16:00 December 30, 2021
Two East London teachers are on a mission to make it easier for students from all walks of life to learn Latin.
Teachers Sarah Merali-Smith and Alicia Nomgbri have set up a summer school in east London, Hackney, which offers a London-based intensive revision course for students preparing for their GCSE in Latin.
They describe themselves as not “from the traditional roots that one would expect to be classicists”.
Born in Stoke-on-Trent, Sarah said she did not have the opportunity to study Greek or Latin, but she was attracted to taking classical A-level civilization.
“I took the subject against my parents’ wishes,” she said.
“I come from a very traditional Indian household, which is quite strict, and my parents would never have supported such a route. It has always been very difficult. ”
She continued to study classics at university, completed a master’s degree and has now taught at private schools for 16 years.
“It has been a very interesting experience for me to be of ethnic minority.
“I have always gone to a class where I am the only one different, someone who is a little different than everyone else, and the classic environment can be very closed and unwelcome.
“But because my credentials and qualifications have always been very good, I have almost used it as a mask.”
Alicia, whose parents are half Chinese and half Indian, went to a state school when she was growing up and also went down the classic route of civilization.
Sarah said: “She’s had a very similar experience, and it’s only within the last year or so that the two of us have actually talked about it with each other – because we’ve both independently experienced the same thing.”
The couple launched their summer school and an Easter revision day earlier this year in 2021.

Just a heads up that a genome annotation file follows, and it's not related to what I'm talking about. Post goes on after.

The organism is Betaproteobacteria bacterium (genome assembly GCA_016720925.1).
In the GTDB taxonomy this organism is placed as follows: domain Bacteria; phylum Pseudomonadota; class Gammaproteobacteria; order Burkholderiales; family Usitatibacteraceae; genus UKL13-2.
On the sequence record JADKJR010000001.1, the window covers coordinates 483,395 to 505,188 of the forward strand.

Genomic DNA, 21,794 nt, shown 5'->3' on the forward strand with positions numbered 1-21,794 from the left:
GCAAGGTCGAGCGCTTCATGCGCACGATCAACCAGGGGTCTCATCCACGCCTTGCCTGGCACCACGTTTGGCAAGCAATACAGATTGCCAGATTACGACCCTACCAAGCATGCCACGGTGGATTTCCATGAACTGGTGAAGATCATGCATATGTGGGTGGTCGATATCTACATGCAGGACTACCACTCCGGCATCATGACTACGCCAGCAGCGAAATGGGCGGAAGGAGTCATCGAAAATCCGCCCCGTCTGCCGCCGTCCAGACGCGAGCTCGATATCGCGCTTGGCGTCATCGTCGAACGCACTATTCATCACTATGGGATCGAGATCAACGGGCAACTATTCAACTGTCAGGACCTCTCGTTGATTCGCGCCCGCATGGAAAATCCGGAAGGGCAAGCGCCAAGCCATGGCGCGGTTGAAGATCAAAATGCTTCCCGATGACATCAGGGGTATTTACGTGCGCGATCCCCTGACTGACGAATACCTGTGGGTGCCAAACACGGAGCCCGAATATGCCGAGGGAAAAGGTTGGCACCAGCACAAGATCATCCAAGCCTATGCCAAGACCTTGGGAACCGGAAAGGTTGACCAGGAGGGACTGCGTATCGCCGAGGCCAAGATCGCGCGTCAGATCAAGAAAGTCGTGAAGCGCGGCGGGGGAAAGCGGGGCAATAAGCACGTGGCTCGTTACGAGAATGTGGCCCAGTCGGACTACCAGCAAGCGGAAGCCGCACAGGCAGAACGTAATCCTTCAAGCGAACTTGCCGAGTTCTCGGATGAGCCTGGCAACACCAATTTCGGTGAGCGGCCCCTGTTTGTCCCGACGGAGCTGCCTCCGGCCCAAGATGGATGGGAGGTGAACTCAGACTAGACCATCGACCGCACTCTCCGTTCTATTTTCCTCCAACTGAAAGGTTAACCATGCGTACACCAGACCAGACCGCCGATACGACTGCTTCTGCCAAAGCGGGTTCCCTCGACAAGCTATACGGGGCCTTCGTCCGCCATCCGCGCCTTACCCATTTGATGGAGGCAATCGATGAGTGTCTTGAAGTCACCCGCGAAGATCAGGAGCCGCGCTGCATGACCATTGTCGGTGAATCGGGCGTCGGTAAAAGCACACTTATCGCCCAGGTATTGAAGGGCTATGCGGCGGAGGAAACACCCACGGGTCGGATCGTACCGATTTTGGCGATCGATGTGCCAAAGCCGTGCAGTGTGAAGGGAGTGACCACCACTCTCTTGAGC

It coincided with former Education Secretary Gavin Williamson’s promise to tackle Latin’s “reputation as an elitist subject”.
He announced a new scheme, called the Latin Excellence Program, in August 2021 to increase the prevalence among disadvantaged students.
By 2020, The British Council found that the language was taught in less than 3 percent of public schools compared to nearly half of the independent schools.
“The world of classics has come under a lot of scrutiny and challenges because Latin and Greek are considered topics that are only really capable of being accessed by the privileged,” Sarah added.
“A very exclusive community of predominantly white people, and we’ll just try to put something together that would basically break all those boundaries.”
The teachers’ summer school is based in Homerton.
Sarah stated: “We want to make sure that different types of people can access a course like this because there are not these options.
“There are a few summer schools out there, but those are not the kind of courses that these students would be able to access.”
The first East London Classics Summer School had 17 students. It included core language lessons and lectures on tombstone inscriptions, ancient Greek mythology, poetry and more.
While summer school is more accessible to students in east London, it still costs £ 200 per person. student.
Sarah and Alicia are therefore trying to raise more funds and hope to be able to offer full and half scholarships to students in 2022.
Sarah encourages students to take an interest in classical languages as an “opening to a world we do not have access to”.
She said, “When that door opens, we are allowed to see the history of antiquity, we are allowed to look at classical archeology and read Plato and Aristotle.”
“It allows us to stop and reflect and consider bigger issues about things like empire, misogyny, gender and race – and the very basis of these big problems, which we can only really look at when we can read the language.
She continued, “And once you dive into a topic with the extra toolkit, it just opens up a whole new world of understanding.”
To find out more about East London Classics Summer School visit twitter.com/ELCSS2